The long war between America's Protestant elite and its great masses of Catholic immigrants, Irish and otherwise, was real, and was really long. It still echoes today; a number of current political currents can be seen as an outgrowth of battles that started between "progressive" and (often Irish dominated) "machine" politics, way back in the 19th century.

The "No Irish" signs did not need to be widespread to confirm a deep and widely accepted bias. If you came across a society where it was legal to post "No blacks or Latinos" in job advertisements, and saw only a few dozen of them per year, you wouldn't think, "Oh, well, I guess racism is just a small problem here." You'd know that if even a small number of people were willing to be explicit, their comfort with doing so probably signaled a much broader social problem: the much larger number of jobs for which you needn't apply, because you weren't going to be hired, even if there was no "No Irish" sign.

Still, we cling to the evidence of these signs because it is evidence of the bias we know was real. That drive for validation can lead us astray, as it did in the Rolling Stone case: Activists against campus rape so badly wanted a crystal clear, completely uncontestable case, because if something so blatantly awful can happen and go unpunished, people can't deny that campuses have a glaring problem with rape. When we're trying to demonstrate that a problem exists, we always need to recognize that hunger for confirmation, and be more selective about which cases we latch onto.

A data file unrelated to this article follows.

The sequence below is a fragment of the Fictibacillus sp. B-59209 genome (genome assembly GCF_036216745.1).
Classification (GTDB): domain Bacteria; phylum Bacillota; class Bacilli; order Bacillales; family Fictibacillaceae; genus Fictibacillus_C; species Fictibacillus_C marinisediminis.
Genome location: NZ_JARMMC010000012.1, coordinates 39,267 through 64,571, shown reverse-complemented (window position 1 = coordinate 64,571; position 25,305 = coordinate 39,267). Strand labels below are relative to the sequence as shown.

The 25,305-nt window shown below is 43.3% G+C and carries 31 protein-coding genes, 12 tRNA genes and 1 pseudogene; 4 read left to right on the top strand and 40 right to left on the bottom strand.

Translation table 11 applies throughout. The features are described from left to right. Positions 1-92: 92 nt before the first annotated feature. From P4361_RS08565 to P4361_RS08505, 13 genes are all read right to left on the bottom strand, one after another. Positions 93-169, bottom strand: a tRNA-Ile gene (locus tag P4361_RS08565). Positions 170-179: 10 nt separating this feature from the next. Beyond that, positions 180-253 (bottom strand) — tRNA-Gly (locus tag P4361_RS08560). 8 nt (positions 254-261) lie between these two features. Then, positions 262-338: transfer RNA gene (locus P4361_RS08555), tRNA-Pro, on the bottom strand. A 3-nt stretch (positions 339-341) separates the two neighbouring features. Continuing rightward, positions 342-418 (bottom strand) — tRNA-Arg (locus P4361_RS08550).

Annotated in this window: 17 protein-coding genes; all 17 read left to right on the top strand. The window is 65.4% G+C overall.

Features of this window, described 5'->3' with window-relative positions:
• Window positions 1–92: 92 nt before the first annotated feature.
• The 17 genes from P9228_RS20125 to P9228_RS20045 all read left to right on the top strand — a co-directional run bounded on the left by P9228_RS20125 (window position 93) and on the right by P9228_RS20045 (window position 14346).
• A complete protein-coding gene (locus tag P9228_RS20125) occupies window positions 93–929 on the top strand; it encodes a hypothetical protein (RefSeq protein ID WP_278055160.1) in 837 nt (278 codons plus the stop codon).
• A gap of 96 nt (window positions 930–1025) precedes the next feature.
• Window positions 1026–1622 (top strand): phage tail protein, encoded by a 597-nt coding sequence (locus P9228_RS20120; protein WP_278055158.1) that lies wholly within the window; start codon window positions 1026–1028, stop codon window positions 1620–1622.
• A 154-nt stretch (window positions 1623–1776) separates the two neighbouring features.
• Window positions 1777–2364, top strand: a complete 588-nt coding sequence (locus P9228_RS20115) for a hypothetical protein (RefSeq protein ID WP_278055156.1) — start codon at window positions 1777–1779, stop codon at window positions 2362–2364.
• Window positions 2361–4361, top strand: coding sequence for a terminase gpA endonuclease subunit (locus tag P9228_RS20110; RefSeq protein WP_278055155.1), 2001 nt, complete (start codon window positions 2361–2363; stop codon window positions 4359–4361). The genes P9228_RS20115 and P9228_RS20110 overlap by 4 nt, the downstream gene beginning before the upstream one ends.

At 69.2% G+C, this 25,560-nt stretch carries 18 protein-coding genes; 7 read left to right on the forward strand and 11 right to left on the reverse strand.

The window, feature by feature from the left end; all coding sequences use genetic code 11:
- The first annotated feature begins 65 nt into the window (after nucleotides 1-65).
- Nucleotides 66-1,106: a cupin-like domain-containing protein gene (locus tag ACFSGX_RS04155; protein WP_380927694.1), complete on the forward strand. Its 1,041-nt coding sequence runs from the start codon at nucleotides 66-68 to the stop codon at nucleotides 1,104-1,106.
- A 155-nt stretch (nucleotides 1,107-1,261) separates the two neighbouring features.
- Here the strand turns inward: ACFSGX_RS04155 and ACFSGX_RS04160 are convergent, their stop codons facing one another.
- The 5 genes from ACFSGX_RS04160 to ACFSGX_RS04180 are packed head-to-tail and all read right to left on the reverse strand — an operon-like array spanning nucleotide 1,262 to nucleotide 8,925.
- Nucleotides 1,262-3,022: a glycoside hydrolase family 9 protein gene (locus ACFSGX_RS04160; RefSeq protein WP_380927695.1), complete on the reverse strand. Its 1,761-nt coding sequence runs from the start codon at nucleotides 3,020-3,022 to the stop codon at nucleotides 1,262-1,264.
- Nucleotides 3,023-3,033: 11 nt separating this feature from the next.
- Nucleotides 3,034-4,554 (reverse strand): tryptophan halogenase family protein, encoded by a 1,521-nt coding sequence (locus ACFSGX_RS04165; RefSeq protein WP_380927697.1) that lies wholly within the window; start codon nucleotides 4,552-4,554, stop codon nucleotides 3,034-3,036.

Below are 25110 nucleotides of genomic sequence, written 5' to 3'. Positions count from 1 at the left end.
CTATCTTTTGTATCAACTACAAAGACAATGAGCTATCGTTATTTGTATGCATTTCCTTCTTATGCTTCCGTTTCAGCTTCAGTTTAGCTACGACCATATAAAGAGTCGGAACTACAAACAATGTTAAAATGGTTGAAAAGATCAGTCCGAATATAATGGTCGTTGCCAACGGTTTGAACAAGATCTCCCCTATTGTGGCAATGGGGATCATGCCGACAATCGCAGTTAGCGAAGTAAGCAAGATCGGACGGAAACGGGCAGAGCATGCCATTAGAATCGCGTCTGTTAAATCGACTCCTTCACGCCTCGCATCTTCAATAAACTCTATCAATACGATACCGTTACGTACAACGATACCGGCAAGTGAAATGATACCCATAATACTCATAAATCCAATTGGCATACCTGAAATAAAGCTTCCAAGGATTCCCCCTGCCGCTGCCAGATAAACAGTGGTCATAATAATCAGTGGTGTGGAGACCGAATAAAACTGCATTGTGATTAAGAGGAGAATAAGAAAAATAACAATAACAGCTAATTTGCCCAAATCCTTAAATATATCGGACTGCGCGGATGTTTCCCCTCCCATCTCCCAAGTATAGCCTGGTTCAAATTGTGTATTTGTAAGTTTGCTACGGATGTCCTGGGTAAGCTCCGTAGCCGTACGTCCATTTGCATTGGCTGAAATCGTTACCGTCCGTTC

Probably "No Irish" ads and signs never loomed quite so large in real life as they still do in the imaginations of many Irish Americans. But Fried's article indicates that they still loomed quite large indeed.